First, the bilateral approach allows for thorough and detailed study of the specific issues which separate two traditions and, at the same time, makes it possible to bring out more effectively the elements which, despite separation, the traditions have in common. Second, the official nature of the dialogue helps in reaching results which carry at least a certain amount of authority and thereby contributes to the process of receiving the dialogue results in the churches...Third, the emphasis on doctrinal matters results from the conviction that the theological divergences rooted in the historical heritage of the churches are still operative today and must be overcome if an authentic and lasting church fellowship is to be established (p. 281).
In short, dialogue is needed for the formal rectification of past problems and the elimination of future ones.
3.0 An Appeal to Specific Dialoguing Intents
Each faith will have to decide and then justify its dialogue intent, whether publicly, to its leaders, members or interested Others. Basically, these justificatory intents can be divided into four areas, namely: (a) to reform and/or protect against the Other, (b) for the faith, (c) as a declaration of personal commitment to the faith, and (d) for basic curiosity, discovery, and intellectual growth reasons.
3.1 To Reform and/or Protect Against the Other
This argument characterises interreligious dialoguing as the means of subtly changing the Other through knowledge sharing, and/or protecting oneself against the potential machinations of the Other via intimate knowledge of them. Historically speaking, Christianity used dialoguing in this manipulative fashion. Its intent was proclamation and conversion was its goal, which may older faiths still anxiously remember. For example, as Rabbi Leon Klinecki (1991b) painfully confessed:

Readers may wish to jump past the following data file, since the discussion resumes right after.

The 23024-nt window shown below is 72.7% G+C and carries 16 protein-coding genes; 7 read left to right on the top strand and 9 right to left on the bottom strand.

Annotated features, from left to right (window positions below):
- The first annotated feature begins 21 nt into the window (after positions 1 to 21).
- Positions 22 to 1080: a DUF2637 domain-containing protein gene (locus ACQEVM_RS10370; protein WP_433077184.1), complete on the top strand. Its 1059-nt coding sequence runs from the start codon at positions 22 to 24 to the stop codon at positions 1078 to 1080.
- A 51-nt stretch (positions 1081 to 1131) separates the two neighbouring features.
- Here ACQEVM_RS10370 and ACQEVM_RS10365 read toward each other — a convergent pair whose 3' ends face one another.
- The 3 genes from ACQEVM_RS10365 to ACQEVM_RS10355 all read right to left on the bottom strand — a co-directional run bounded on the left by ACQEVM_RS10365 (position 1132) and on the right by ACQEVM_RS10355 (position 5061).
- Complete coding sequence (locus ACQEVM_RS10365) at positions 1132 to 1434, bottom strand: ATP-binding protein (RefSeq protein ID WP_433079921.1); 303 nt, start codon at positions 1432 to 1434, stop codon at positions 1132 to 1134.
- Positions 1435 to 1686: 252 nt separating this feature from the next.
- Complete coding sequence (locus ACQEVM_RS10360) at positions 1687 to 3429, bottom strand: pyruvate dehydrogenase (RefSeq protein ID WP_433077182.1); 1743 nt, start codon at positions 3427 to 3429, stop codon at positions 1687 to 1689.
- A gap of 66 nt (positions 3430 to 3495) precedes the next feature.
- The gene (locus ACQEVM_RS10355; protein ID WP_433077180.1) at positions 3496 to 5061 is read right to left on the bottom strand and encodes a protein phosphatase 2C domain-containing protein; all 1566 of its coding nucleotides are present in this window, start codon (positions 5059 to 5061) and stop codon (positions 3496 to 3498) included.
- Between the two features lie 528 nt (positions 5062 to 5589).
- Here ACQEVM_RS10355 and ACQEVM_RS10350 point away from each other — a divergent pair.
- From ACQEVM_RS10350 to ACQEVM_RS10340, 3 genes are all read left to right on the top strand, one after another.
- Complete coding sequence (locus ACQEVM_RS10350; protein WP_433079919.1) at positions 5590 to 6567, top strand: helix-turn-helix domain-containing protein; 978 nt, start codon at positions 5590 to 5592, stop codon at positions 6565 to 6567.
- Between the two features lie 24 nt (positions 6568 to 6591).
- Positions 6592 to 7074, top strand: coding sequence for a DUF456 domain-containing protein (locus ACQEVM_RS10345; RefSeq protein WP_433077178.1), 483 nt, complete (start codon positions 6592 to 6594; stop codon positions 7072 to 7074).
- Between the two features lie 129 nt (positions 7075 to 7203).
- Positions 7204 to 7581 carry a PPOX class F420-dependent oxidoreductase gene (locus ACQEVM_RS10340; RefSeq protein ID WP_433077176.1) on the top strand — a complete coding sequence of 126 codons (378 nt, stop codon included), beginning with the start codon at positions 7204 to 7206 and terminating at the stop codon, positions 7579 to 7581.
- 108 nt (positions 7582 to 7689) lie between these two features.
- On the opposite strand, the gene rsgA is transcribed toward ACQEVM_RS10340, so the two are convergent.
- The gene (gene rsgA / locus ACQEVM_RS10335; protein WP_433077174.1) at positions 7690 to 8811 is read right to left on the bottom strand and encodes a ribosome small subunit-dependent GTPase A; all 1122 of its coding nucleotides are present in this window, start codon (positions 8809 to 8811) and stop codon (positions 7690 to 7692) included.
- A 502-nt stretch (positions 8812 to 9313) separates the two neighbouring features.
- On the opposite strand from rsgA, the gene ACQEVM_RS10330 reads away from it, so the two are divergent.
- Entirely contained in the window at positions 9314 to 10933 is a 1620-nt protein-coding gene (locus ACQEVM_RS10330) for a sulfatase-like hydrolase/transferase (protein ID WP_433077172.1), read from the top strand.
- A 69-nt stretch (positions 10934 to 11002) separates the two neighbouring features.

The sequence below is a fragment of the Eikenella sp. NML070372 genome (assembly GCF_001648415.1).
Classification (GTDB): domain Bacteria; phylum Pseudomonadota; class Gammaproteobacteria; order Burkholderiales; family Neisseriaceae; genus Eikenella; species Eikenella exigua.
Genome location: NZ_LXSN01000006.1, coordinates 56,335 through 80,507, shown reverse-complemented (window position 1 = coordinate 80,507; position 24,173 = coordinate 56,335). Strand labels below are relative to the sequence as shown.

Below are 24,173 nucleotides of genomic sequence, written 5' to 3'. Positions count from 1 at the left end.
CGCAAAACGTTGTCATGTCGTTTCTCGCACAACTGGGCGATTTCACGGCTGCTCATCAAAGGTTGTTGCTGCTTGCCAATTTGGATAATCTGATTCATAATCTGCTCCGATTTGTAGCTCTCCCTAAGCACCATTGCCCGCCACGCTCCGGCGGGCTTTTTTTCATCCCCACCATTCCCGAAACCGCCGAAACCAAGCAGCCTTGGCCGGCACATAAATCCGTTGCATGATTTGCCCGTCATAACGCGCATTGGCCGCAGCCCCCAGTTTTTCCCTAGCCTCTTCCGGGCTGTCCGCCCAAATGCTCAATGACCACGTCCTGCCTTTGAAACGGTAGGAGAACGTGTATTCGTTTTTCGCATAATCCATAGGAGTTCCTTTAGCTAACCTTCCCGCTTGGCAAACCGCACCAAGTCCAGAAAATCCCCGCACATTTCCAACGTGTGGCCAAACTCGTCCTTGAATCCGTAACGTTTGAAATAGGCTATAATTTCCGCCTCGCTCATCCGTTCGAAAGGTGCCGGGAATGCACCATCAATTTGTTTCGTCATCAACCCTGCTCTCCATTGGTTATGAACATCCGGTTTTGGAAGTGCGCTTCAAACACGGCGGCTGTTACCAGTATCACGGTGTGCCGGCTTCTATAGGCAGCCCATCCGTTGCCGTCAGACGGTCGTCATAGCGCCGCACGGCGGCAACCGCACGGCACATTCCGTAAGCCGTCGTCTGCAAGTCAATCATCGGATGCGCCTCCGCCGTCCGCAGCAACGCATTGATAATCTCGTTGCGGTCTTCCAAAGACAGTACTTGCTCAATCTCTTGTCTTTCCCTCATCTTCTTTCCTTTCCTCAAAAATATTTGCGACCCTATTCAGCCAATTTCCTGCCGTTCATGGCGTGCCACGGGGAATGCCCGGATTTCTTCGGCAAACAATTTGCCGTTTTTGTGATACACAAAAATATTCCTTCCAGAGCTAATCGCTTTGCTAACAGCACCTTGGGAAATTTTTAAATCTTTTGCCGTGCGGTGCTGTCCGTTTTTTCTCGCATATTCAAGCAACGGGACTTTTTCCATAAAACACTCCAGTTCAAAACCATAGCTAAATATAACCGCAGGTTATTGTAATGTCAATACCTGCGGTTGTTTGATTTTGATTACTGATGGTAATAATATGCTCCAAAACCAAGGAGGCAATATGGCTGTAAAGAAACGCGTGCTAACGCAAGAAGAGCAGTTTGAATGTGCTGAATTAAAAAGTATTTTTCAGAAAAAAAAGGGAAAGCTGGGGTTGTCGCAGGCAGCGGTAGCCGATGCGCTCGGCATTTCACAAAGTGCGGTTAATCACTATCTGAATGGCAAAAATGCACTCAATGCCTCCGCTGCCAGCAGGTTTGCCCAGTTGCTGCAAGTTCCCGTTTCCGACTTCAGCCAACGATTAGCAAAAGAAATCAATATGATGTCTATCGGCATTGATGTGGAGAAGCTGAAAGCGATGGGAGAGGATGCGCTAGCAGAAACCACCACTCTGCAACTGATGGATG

We Jews must surmount two thousand years of memories that haunt us with images of the past, many of them referred to as legends by our parents, the memory of memories. We must overcome the memory of Constantine, of the church fathers’ contempt for our tradition, of medieval confrontations, of the ghettos. We must overcome the polite antisemitism of the nineteenth century, the silence that surrounded the Holocaust, the ideological indifference for Israel’s struggle for survival. We must overcome also the temptation of self-righteousness! Both Jews and Christians must rid themselves of triumphalism (p. 4).
Nor is this problem limited to Jewish-Christian relations. Juliet Sheen (1994) reported how in 1984 she attended a United Nations Seminar (in Geneva) on encouraging understanding, tolerance and respect for religion and belief when:
A vehemently anti-semitic address by the Saudi Arabian delegate shocked the Seminar delegates. He was quoting from materials about the mediaeval blood libel which he had learned in theology in university and had never questioned...his deluge of century-old hate... (p. 16).